5. Knew that this was going to be another 'meat is bad and plant based is great' video. What vegans don't tell you is that plant based foods, like legumes, will give many users stomach problems. This is not true for all vegans, but not all meat eaters have poor health either. Many bad things accumulate over time so before declaring the vegan diet winner you need to follow generation after generation instead of just taking blood samples a few months a part.

    Furthermore, a ten units sample is a really small sample and you want your samples to be higher than that.

  6. and people will still eat that SHITTY meat dairy eggs after seeing this, pathetic people , then wonder why they get sick.

  7. If you want to reduce your exposure to chemicals including phthalates, don't use or be careful how you apply your fragrance, I.e., don't spray it on skin.Fragrances commonly contain parabens, phthalates, and synthetic musks that may cause hormone disruption, reproductive problems, or possibly cancer.

  8. Locally source all your meats, poultry, fish, & dairy and keep a watchful eye on packaged fruits, vegetables, and of course… bottled water.

  9. I'm guessing chickens (and other animals) may be getting phthalate from contaminated groundwater? (Which, most groundwater is these days.)

  10. Gosh,……. how many more reason do meat eater need to stop swallowing dead animals and their bodily fluids? meat is TOXIC, it stinks to high heaven!

    Here is a SMALL list of the  awesome diseases and syndromes  that are now scientifically associated with eating Animal products: ALL types of Cancer, Diabetes, Strokes, Rheumatoid arthritis, Gallstones, and Ulcerative Colitis, Asthma, Inflammary Bowel disease, Heart Disease, Parkinson's disease, Hemorrhoids , Dementia , Collibacillosis (E. coli infection), Helicobacter pylori Infestations (which also causes peptic ulcers by damaging the lining of the stomach and small intestine),  Alzheimer disease, Gout, Prostate Enlargement and Incontinence ( aka peeing on yourself), Mad Cow (aka Creutzfeldt–Jakob disease), Atrial Fibrillation ,Calcification of the pineal gland, Leaky Gut Syndrome, MRSA  Bloodstream Infection, Kidney Failure,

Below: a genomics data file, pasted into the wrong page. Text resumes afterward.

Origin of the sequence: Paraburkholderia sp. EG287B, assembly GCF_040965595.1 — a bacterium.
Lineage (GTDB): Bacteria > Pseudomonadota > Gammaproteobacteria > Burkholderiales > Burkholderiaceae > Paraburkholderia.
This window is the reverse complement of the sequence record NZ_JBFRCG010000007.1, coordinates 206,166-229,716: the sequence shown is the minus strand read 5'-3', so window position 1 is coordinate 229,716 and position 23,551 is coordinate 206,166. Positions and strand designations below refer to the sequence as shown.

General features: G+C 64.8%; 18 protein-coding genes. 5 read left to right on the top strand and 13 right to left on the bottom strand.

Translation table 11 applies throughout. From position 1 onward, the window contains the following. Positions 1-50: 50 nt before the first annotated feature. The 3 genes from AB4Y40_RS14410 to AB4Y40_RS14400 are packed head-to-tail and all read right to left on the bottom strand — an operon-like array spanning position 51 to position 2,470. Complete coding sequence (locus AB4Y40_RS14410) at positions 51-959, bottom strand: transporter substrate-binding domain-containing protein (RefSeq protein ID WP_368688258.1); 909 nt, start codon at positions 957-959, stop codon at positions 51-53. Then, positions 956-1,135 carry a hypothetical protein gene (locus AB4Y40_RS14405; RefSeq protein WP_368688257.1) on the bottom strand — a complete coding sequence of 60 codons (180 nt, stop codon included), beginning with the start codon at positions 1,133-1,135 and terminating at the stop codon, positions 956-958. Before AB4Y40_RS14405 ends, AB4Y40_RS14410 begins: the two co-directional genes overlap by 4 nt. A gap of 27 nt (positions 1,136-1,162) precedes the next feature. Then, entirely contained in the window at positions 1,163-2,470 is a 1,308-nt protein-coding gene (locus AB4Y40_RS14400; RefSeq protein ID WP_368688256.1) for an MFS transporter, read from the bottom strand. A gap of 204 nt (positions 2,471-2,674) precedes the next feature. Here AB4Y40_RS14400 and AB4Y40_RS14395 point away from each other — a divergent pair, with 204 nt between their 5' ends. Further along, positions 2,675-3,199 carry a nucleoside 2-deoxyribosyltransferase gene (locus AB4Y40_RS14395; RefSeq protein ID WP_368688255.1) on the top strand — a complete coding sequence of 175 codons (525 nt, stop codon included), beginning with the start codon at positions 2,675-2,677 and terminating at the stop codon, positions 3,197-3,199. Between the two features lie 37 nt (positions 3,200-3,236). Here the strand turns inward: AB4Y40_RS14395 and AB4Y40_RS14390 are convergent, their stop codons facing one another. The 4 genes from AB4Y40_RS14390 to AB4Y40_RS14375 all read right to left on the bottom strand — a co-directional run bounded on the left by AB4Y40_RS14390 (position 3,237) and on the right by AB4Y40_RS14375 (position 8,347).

Varicose Veins,  Clostridium Difficile Infection, Fibromyalgia , Constipation, Erectile Dysfunction  and other autoimmune disorders… 
    "Recognize meat for what it really is: the antibiotic- and pesticide-laden corpse of a tortured animal."    ~ Ingrid Newkirk

  11. One sure reality is that removing plastics & chemicals from our lives is impossible. If its not the plastic, its the can, or the box, or the paper, or the package, or the water, or the air, or the dirt… it always going to be something.

    Still, I applaud the good doc for bringing the science to our attention. Nothing changes over night, so the aspiration is that more of us get on board and demand healthier food, food prep, and a healthier environment.

  12. We've known for quite some time the harmful effects of hormone disrupting plastics and other chemicals. Skin/hair care products and sunscreen have a lot of these chemicals in them as well. Meat and dairy are concentrated source of a lot of environmental toxins. Invest in some glass and store your beverages and things in it. I would like to know why coriander was so high though because I love that spice and it is a big ingredient in delicious Indian cooking.

  13. It pisses me off I grew up on meat, dairy and eggs as I was told I needed them to grow and they were healthy. Whatever… I guess, shit happens.

  14. That does it, no more eggs as a meal item for me. I will still use them sparingly, along with evaporated milk for cooking, that's all. The coriander issue has me curious also. Will look into that. Thank you.

  15. Could you do a video on diet after gallbladder removal? My boyfriend has a sarcoma and has just had his gallbladder removed after finding several stones. I bought a book on life after gallbladder surgery and the book recommended butter and bacon 😐 needless to say it's in the bin now. Would appreciate your professional advice!

  16. Thank you Dr. Greger for your videos. Your statements about chicken consistently testing highest in phthalates kept gnawing at me as to WHY. After pondering it for about a week, something dawned on me. Since the States banned treating hens with hormones, might the chicken feed be spiked with phthalates to make the hens grow bigger?

  17. WTF? Why did you ignore and pass by the offending ground coriander? It was not only off the charts with Phthalates, but is relevant to the target audience, ie those already on whole plant based diets! Please don't mealy-mouth words of great relevance, to do so is to invite honest criticism.

Leave a Reply

Your email address will not be published. Required fields are marked *